Adoption in the United States is common and relatively easy from a legal point of view (compared to other Western countries). In 2001, with over 127,000 adoptions, the US accounted for nearly half of the total number of adoptions worldwide.
A surrogate mother is a woman who bears a child that came from another woman's fertilized ovum on behalf of a couple unable to give birth to children. Thus the surrogate mother carries and gives birth to a child that she is not the biological mother of. Surrogate motherhood became possible with advances in reproductive technologies, such as in vitro fertilization.
Not all women who become pregnant via in vitro fertilization are surrogate mothers. Surrogacy involves both a genetic mother, who provides the ovum, and a gestational (or surrogate) mother, who carries the child to term.
The possibility for lesbian and bisexual women in same-sex relationships to become mothers has increased over the past few decades[when?] due to technological developments. Modern lesbian parenting originated with women who were in heterosexual relationships who later identified as lesbian or bisexual, as changing attitudes provided more acceptance for non-heterosexual relationships. Other ways for such women to become mothers is through adopting, foster parenting or in vitro fertilization.
Transgender women may have biological children with a partner by utilizing their sperm to fertilize an egg and form an embryo. For transgender women, there is currently no accessible way to carry a child. However, research is being done on uterus transplants, which could potentially allow transgender women to carry and give birth to children through Caesarean section. Other types of motherhood include adoption or foster parenting. However, adoption agencies often refuse to work with transgender parents or are reluctant to do so.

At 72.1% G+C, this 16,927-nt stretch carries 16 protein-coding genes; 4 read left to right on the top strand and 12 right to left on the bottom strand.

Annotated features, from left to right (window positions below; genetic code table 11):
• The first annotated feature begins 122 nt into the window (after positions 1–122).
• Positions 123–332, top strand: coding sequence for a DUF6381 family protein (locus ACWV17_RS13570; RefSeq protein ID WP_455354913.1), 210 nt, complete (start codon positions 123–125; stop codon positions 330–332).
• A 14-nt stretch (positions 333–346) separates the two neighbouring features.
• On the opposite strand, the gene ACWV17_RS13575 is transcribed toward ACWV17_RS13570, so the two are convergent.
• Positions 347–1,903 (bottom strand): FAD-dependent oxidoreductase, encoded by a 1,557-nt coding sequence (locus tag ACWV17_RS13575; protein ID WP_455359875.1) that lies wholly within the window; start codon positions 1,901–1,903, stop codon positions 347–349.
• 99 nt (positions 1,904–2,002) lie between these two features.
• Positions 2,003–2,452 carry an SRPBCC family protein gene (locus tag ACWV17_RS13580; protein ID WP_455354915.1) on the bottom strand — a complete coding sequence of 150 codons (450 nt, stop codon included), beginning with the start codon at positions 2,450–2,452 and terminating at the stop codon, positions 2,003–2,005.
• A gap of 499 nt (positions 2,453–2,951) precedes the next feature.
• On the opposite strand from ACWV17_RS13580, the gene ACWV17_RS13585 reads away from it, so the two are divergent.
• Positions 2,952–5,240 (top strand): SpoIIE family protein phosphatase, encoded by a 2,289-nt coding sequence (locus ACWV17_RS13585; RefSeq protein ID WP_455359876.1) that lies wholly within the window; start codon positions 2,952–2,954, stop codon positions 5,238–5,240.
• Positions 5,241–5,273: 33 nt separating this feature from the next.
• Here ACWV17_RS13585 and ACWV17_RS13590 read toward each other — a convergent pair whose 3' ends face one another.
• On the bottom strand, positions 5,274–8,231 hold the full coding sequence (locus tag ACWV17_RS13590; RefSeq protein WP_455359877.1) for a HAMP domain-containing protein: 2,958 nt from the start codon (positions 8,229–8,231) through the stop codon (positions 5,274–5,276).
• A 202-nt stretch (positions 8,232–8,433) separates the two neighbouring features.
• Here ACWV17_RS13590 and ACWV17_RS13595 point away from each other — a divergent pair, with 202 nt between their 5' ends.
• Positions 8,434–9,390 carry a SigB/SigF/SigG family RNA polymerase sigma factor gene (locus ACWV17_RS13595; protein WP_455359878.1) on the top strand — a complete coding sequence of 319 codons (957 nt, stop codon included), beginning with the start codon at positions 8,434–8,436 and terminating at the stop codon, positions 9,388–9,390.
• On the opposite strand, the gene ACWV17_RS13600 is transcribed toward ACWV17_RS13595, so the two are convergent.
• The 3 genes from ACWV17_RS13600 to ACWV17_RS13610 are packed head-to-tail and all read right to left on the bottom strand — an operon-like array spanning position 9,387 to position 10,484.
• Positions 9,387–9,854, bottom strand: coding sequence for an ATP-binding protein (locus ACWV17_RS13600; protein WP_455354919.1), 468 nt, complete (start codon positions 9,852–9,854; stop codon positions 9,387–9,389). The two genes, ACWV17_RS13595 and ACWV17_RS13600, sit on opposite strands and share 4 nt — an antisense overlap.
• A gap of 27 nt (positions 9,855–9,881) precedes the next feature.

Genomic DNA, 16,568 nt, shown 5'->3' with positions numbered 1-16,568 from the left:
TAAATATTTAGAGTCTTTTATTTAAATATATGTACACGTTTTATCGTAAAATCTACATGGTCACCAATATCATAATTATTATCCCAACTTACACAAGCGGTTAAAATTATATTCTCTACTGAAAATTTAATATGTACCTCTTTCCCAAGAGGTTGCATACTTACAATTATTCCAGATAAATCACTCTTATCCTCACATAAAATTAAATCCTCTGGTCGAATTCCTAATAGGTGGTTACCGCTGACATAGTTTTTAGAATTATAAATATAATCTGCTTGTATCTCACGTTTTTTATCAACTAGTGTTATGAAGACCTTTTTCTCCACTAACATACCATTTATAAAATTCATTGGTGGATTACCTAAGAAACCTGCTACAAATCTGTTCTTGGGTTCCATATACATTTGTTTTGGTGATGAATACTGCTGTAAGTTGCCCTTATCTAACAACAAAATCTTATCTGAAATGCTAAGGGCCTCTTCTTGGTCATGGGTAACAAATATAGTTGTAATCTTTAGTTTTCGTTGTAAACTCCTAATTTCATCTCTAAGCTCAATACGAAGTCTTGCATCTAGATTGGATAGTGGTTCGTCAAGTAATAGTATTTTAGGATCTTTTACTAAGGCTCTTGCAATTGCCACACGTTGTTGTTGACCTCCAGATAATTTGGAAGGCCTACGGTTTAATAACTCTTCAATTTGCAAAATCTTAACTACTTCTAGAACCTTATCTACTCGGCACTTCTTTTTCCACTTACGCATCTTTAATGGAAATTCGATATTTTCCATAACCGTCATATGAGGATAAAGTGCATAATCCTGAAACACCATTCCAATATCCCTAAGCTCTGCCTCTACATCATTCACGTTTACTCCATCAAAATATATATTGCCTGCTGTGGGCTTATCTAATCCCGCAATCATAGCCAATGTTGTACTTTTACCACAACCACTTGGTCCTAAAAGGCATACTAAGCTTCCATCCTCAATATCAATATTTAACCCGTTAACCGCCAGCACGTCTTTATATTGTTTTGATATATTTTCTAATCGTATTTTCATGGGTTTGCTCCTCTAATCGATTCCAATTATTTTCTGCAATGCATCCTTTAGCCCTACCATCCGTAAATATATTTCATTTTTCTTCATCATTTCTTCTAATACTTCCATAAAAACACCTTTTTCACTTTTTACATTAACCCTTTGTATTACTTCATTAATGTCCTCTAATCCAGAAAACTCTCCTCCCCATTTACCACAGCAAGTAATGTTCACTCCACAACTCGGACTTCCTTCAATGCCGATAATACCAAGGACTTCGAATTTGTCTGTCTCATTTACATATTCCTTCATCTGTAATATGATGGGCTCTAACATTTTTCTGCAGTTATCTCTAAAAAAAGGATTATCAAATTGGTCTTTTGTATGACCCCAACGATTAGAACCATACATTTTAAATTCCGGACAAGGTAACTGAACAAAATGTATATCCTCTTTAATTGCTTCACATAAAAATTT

The social roles associated with motherhood are variable across time, culture, and social class.  Historically, the role of women was confined to some extent to being a mother and wife, with women being expected to dedicate most of their energy to these roles, and to spend most of their time taking care of the home. In many cultures, women received significant help in performing these tasks from older female relatives, such as mothers in law or their own mothers.
Regarding women in the workforce, mothers are said to often follow a "mommy track" rather than being entirely "career women". Mothers may be stay at home mothers or working mothers. In recent decades there has been an increase in stay at home fathers too. Social views on these arrangements vary significantly by culture: in Europe for instance, in German-speaking countries there is a strong tradition of mothers exiting the workforce and being homemakers. Mothers have historically fulfilled the primary role in raising children, but since the late 20th century, the role of the father in child care has been given greater prominence and social acceptance in some Western countries. The 20th century also saw more and more women entering paid work. Mothers' rights within the workforce include maternity leave and parental leave.
The social role and experience of motherhood varies greatly depending upon location. Mothers are more likely than fathers to encourage assimilative and communion-enhancing patterns in their children. Mothers are more likely than fathers to acknowledge their children's contributions in conversation. The way mothers speak to their children ("motherese") is better suited to support very young children in their efforts to understand speech (in context of the reference English) than fathers.
Since the 1970s, in vitro fertilization has made pregnancy possible at ages well beyond "natural" limits, generating ethical controversy and forcing significant changes in the social meaning of motherhood. This is, however, a position highly biased by Western world locality: outside the Western world, in-vitro fertilization has far less prominence, importance or currency compared to primary, basic healthcare, women's basic health, reducing infant mortality and the prevention of life-threatening diseases such as polio, typhus and malaria.